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    Seeds of Writing Inspiration

    I imagine that many of you who drive a car, particularly those of you who have a regular daily commute, will appreciate this scenario: as you near or reach your destination, you become acutely aware of your surroundings, and wonder "How the heck did I get here?"

    While your body was maneuvering your vehicle down familiar streets or along a monotonous stretch of highway, your brain seemed to have disengaged itself from this task and gone elsewhere. Perhaps you were playing out a scene in your novel, or rehashing an argument you had with a loved one the day before. Or maybe you were trying to figure out how you could possibly have enough money to pay all of your upcoming expenses, or how you could find enough time to accomplish everything you wanted or needed to do that day.

    We refer to this state as being "lost in thought." And I suppose it's natural for us writers to spend a good deal of time there, that place where we mull over ideas for future articles, where fictional characters grow, where our creativity resides.

    But the real seeds for our writing ideas truly lie outside of our inner musings, at our fingertips, within seeing and hearing distance. They exist in conversations we overhear or participate in, in the smells and aromas that swirl around us, in the prickly chill of the winter air and in the sharp edges of office buildings against a cloudless blue sky. Ideas germinate during those times when we are fully in the present moment, completely cognizant of where we are, whom we're with, what we're doing and how we're feeling.

    In order to tap into that endless source of inspiration, we need to emerge from our meditative states and become completely, fully aware of the present moment as frequently as possible. We need to gather all the seeds we can find outside of and around us, in order to feed and nurture our imaginations.

    Next time you catch yourself "lost in thought," bring yourself abruptly back into the present moment by focusing on each of your physical senses, one at a time, as follows:

    What exactly do you see? Describe the color of the sky, or the walls in the room where you're sitting, or the car directly in front of you at the red light. Pick one person, and write about him or her in detail, from head to toe.

    Next, what do your hear when you're paying attention rather than daydreaming? The noisy dog a few houses away? The ticking of a clock? Snippets of conversation? The whoosh of tires against pavement?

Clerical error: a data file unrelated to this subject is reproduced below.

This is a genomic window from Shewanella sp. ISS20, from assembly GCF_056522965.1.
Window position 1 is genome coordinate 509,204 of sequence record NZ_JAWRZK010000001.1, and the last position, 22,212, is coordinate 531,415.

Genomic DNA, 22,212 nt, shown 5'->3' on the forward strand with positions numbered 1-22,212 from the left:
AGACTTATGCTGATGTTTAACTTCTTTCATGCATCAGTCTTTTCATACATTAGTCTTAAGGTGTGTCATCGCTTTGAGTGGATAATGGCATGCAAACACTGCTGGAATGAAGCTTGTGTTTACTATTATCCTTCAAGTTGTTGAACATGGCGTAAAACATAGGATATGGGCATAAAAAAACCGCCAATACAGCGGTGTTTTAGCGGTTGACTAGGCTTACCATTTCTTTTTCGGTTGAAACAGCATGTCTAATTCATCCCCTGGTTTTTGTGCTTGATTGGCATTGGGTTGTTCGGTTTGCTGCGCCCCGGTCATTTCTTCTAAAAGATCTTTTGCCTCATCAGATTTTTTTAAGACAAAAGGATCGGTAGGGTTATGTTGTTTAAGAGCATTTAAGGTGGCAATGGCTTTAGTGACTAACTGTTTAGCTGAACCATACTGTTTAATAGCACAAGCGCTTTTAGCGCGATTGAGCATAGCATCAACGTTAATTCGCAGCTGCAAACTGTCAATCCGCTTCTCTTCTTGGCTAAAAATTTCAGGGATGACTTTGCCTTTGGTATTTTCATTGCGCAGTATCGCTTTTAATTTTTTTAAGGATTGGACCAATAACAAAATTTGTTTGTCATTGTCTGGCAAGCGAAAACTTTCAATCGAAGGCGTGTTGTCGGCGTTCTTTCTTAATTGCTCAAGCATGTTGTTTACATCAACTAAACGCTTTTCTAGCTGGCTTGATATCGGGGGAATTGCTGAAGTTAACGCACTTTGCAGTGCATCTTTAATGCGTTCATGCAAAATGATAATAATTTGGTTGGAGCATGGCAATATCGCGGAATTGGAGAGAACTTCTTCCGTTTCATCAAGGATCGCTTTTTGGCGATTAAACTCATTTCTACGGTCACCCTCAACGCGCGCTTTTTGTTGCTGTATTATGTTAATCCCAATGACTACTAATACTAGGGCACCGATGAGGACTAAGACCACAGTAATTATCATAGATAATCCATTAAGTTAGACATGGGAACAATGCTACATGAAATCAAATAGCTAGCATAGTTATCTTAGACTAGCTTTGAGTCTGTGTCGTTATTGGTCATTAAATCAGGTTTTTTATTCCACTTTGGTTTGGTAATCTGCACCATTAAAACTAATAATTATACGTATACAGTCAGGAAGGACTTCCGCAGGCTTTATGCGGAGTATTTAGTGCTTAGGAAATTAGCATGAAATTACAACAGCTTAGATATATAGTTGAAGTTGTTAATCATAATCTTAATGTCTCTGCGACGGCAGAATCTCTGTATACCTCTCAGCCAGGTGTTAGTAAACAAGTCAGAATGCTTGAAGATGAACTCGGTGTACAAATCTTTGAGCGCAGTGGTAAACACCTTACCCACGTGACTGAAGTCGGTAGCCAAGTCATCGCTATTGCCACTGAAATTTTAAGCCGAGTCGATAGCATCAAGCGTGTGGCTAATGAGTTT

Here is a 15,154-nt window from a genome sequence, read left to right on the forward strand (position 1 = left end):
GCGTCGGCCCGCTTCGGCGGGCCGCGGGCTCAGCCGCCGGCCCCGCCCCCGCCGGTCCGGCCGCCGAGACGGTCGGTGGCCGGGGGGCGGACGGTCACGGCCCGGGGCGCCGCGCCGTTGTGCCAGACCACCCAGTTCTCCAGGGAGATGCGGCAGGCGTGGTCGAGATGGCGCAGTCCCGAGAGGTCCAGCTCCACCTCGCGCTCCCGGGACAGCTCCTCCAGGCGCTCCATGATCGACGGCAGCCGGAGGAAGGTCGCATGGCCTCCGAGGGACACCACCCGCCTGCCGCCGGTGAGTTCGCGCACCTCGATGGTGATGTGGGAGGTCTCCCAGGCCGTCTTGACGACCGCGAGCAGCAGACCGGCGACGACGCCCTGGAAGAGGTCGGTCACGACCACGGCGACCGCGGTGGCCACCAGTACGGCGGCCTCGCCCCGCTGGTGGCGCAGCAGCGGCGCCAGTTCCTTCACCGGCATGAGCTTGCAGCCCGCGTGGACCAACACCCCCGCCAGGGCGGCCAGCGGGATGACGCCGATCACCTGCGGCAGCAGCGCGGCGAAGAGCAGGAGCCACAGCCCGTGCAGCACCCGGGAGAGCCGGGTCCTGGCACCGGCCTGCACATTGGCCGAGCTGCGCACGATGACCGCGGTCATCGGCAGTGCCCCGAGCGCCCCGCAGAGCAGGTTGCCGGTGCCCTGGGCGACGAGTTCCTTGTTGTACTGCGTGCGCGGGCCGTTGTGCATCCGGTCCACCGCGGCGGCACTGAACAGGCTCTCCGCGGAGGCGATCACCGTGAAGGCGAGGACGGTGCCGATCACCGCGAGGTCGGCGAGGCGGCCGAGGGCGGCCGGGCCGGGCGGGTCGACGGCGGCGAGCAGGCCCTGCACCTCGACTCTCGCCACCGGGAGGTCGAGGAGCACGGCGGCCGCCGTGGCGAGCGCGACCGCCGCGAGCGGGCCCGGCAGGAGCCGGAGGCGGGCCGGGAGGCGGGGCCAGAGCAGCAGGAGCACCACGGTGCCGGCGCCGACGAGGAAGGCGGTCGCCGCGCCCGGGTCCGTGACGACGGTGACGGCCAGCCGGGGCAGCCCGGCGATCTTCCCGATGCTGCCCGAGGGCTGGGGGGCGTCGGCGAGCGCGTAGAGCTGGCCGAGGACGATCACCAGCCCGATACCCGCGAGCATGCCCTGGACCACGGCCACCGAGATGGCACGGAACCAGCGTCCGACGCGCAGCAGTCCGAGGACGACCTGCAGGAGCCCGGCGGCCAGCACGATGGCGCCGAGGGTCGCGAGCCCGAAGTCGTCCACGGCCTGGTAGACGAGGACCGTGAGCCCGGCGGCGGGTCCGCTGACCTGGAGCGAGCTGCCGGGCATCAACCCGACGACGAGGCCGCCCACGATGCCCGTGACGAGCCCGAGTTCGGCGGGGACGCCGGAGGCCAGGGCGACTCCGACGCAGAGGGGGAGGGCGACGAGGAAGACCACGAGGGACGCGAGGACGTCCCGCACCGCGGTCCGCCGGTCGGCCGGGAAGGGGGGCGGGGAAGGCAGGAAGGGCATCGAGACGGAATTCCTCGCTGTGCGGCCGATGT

Now take a deep breath through your nose, and think or write about what you smell. For example, the other day, I was able to tell that a pencil had just been sharpened, simply by the distinct aroma that the wood and lead give off. Does what you smell remind you of another time or place?

    Move your focus to your sense of taste. Even if you are not drinking or eating anything at the moment, examine the inside of your mouth. Is it wet or dry? Can you still taste the coffee you just drank, the chips you just finished eating? Does it tickle when you rub the tip of your tongue against the roof or your mouth?

    The bottom line is this: the more time we spend reliving yesterday or worrying about tomorrow, the more we miss an abundance of these seeds. The less time we spend "lost in thought," the more we'll find to write about.

    Here's to your writing success.

    Copyright © 2003 Mary Anne Hahn

    Mary Anne Hahn is editor of WriteSuccess, a free biweekly ezine of ideas, information and inspiration for writers. She is also building a Web site that hopes will someday be one of the best online resources for new and experienced writers alike. To check out her growing site and subscribe to her ezine visit

    The Authentic Self: Journaling Your Joys, Griefs and Everything in Between by Shery Russ

    WEEKLY WRITES: 52 Weeks of Writing Bliss! Kick start your imagination, ignite your creativity, and begin your journey towards becoming an outstanding writer.

    Grab a copy of WEEKLY WRITES: 52 Weeks of Writing Bliss! from and receive 2 free e-books to encourage and nurture the writer in you. You'll also receive Write Memories, a journaling workbook available for free only to WEEKLY WRITES book owners. And finally, as a WEEKLY WRITES book owner, you'll have free access to e-mail courses such as JOYFUL WRITES: Celebrate Your Life through Writing

    For excerpts, reviews and what you need to do to receive the 2 free e-books, Write Memories and sign up for free e-mail courses, just head on to the Weekly Writes Book Official Site. (Clicking on the link will open a new window.)


    The Journaling Life: 21 Types of Journals You Can Create to Express Yourself and Record Pieces of Your Life

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